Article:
It’s time to pull something out from my art files and give it a look. Usually I’ve written these about my paintings but I think today I’m going to dig into my drawings. I have a couple of cabinets I use as flat files and store my old drawings in them. I built boxes of different sizes for them a few years ago. I think I’ll dig into one of my 11×17 inch boxes and see if there is anything that I want to write about in there.

I pulled out an old Epson paper box that I store drawings in. It’s Super A3/Super B size (13×19 inches). This is the biggest paper my printer (and all my printers before this) can handle. It reminds me that before I even had a computer I used to use old stat paper boxes to store drawings in.

A stat machine used to be a common thing in publishing. It was used to make copies of black and white art. It’s sort of like a photocopier except that is was around a long time before photocopiers and didn’t make copies on regular paper. A stat machine was also called a stat camera because that’s what it was. A giant camera that used a chemical based photographic method to take pictures of art and copy that art onto a piece of photographic paper.

When I worked at Marvel in the early 1990s they had two stat cameras and they were making photostats all day long. So they went through a lot of photostat paper. That paper used to come in boxes that were around 11×17 inches and up. Some boxes were 16×20 inches and probably even bigger. When the boxes were empty the stat guys would throw them out or give them to anyone who wanted them. Since comic book paper is 11×17 inches there were lots of people who wanted those boxes to store art in. I was one of them and still have some of those boxes to this day.

Looks like I have about 20 pieces of paper in this box so I’ll pull one of them out and see what it is. It’s a 10×15 inch black and white ink drawing on a 11×17 inch piece of paper. It’s named “Snakes in Soil” and has the date August 19, 2011 on it. It looks familiar but I don’t know if I ever made a finished color print out of it. Sometimes I do that and sometimes I don’t.

It’s a picture of a teacup shaped face that looks like some kind of art robot hooked into a machine like background. I hesitate to use the words “Robot” and “Machine” because the shapes and space the image exists in really isn’t that real world. It’s more artistic than machine like but it’s drawn with a lot of straight lines which makes the piece look mechanical without really being mechanical. It looks like a lot of the lines were drawn with a pen and French curve but then gone over with a brush and ink to thicken them. That’s a common technique I use to keep the my line from getting too mechanical and dead.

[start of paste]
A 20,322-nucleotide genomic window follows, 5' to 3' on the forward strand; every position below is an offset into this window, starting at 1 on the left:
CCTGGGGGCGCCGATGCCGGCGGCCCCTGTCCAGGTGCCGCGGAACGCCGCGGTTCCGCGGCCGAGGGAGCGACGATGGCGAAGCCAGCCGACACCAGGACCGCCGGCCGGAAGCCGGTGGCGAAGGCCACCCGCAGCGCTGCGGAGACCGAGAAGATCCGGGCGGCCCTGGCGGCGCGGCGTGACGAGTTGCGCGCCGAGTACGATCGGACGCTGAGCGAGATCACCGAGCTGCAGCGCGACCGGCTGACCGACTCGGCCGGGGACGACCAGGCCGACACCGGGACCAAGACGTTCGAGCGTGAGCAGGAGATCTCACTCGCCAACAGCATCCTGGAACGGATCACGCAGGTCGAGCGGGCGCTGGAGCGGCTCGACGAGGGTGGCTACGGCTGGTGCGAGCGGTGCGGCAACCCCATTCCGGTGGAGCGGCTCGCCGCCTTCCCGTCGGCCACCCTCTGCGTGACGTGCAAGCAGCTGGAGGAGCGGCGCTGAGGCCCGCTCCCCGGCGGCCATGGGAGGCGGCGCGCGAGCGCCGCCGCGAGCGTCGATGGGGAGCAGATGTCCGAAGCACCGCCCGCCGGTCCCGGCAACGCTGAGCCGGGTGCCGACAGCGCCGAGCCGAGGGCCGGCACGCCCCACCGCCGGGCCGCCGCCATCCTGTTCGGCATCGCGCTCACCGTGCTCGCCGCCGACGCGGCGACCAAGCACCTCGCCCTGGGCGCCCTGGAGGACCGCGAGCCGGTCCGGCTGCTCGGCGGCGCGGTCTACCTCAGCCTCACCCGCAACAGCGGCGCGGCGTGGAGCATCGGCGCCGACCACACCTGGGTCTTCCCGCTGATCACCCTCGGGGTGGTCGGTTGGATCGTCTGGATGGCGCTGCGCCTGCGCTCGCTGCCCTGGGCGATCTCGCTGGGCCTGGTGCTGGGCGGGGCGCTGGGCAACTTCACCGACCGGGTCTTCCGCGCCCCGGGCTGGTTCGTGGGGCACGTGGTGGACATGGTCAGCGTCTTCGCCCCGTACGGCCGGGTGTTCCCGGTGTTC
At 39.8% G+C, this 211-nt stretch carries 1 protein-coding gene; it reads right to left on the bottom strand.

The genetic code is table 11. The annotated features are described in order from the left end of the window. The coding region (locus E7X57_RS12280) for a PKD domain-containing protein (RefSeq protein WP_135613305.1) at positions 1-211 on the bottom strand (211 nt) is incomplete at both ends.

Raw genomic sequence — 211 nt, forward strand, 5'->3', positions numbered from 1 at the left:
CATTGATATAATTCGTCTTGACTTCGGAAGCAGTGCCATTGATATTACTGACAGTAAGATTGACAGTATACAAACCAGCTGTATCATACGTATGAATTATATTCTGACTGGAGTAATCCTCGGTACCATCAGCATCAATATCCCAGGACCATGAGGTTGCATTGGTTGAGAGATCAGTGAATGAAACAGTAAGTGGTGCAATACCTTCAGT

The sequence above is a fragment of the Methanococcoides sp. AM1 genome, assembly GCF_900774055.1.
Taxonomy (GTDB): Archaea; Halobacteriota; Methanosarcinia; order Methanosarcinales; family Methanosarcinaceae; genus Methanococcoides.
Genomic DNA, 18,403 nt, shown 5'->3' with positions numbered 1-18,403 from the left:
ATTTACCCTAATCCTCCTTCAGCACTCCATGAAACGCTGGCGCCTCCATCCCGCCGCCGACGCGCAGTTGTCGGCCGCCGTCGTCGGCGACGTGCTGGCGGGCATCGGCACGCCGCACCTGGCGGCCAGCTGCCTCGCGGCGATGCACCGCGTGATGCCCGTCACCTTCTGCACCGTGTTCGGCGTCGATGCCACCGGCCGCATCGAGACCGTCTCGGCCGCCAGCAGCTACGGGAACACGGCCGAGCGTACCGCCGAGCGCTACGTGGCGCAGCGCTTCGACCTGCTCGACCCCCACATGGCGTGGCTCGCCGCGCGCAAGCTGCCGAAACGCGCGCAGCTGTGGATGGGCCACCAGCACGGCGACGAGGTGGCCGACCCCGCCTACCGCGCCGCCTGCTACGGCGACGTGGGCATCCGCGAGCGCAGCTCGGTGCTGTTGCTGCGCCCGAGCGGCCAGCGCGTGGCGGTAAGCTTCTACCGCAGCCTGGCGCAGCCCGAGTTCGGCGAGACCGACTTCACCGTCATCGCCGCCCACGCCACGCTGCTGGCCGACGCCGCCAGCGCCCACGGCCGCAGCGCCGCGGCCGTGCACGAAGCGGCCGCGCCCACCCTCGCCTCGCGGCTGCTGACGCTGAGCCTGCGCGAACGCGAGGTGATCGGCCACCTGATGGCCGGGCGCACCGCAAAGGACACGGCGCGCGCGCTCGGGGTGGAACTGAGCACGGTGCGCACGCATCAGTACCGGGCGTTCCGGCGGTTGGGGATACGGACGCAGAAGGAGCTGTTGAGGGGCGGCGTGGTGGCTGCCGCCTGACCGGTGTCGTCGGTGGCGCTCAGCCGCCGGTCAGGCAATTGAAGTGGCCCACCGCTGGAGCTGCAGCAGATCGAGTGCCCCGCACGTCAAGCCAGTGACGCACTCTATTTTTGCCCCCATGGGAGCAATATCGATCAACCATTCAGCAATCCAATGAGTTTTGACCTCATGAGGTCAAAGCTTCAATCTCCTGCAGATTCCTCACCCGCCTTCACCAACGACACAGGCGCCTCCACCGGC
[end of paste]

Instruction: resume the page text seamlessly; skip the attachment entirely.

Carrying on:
I like the shapes in this drawing. I think I did a nice job with them. It looks to me like I was trying to integrate the background and foreground into a shallow space made up of these shapes. I also like the swirls they come off his shoulders. This is something I tend to do every now and then and it looks good in black and white but I usually find it hard to color. The swirl shapes make sense as black and white lines but when color is added the color usually dominates the thin shape and the background color becomes more dominant than the foreground line. That can sometimes be a problem.

An odd thing about this drawing is that I can see about eight small areas that I used white out on. I’m usually a very neat artist and almost never use white out (it’s probably really a white gouache) on my drawing so I wonder why I messed up the drawing in this case?

Since this art has a date on it I decided to look up that date on my calendar. I use the Mac Calendar program to keep track of the stuff I work on. So as I look back to August of 2011 I can see that four days after I finished this drawing I colored it and turned it into a print called “I Was Lost in the Wilds.” This doesn’t even ring a bell but I can now look that up and see how I colored it.

It’s print number 73. The line I put on it is “I was lost in the wilds outside the walls until I heard you call my name.” I’m looking at a printout of it now in my 11×17 inch book of prints. It looks nice. I did a good job with the color. I can see right away that I dealt with the swirl shoulder by adding a line of color to it. This allows the shape of the swirl to remain the focal point rather than getting lost in the background.

I also find it interesting how the black and white drawing is all about integrating the foreground and background but the color version is all about keeping them separate and distinct. The foreground is all blues and the background all reds plus there are even color outlines on parts of the foreground to separated it from the background. It really is a completely different piece when the color is added.

There is also a ton of texture in the final print. The entire background has a light cross hatching texture all over it while the foreground has an even lighter cross hatching texture. That texture serves to unify the piece even as the color makes the two pieces distinct.

I also like that the type is asymmetrical.

So that was interesting for me. I picked a drawing and saw where it led. I’m tempted to look through the whole box of drawings but I thing I’ll save that for another time. Half the fun of writing this blog was that I had no idea what I would pull out of the box. So I’ll save that fun fo another time. I hope you found this interesting too.